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Little Brother is Watching

Chris Anderson Jan 27, 2005

By Chris Anderson

The introduction of the videotape once again demonstrates the growing importance of video activism in the legal arena. Videos shot by members of Indymedia and other media groups have been extremely useful pieces of evidence during activist trials.

While the identity of the videographer who shot the footage that freed Dennis Kyne remains uncertain, the story of how the tape ended up in court is a remarkable one. “A search for evidence led to a video which caught an image of a Florida photographer taking pictures of Kyne’s arrest,” says one source close to the case. “The person who filmed THAT video recognized the photographer and knew his name! So the photographer was contacted, and HE knew of the videographer who caught it all on film, and then HER tape was the one introduced at court. I think one more step would have led to Kevin Bacon, or something.”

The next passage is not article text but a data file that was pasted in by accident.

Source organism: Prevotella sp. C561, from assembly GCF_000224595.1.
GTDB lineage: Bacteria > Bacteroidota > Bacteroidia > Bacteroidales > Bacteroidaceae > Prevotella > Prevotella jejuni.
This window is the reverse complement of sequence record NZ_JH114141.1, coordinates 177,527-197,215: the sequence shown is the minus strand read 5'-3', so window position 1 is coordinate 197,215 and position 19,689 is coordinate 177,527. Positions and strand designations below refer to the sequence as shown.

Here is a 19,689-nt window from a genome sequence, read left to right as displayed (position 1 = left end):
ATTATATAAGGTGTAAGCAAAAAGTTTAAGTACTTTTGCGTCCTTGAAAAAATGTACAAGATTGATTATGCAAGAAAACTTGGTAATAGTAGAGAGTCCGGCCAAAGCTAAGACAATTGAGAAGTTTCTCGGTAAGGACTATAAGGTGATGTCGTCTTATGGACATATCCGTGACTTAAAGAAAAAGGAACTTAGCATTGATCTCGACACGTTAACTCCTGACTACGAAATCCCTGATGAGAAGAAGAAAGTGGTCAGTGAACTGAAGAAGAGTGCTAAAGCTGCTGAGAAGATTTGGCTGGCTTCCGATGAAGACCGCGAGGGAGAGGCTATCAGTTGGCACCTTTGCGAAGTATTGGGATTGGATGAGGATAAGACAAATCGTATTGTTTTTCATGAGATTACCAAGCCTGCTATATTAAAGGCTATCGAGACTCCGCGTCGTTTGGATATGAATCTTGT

The introduction of the videotape once again demonstrates the growing importance of video activism in the legal arena. Videos shot by members of Indymedia and other media groups have been extremely useful pieces of evidence during activist trials.

GENOA, ITALY

The trials of Italian paramilitary police and anti-globalization activists in the aftermath of June 2001 anti-G8 summit protest in Genoa, Italy, have turned into a “battle of videotapes.”

Both plaintiffs and defendants involved in the lengthy legal battles have produced video evidence in an attempt to implicate the other side. Italian authorities were so disturbed by the work of Indymedia during the Genoa protests that they staged a bloody raid on the Independent Media Center on the summit’s final day.

F15 ANTI-WAR MARCH

A voluminous amount of video evidence accumulated during the February 15, 2003 anti-war march in New York City. It documented the aggressive behavior of the New York police department during the protest. Footage of police misconduct was screened by Indymedia videographers for the mainstream press in the days following the march, and footage has also been used at City Council hearings.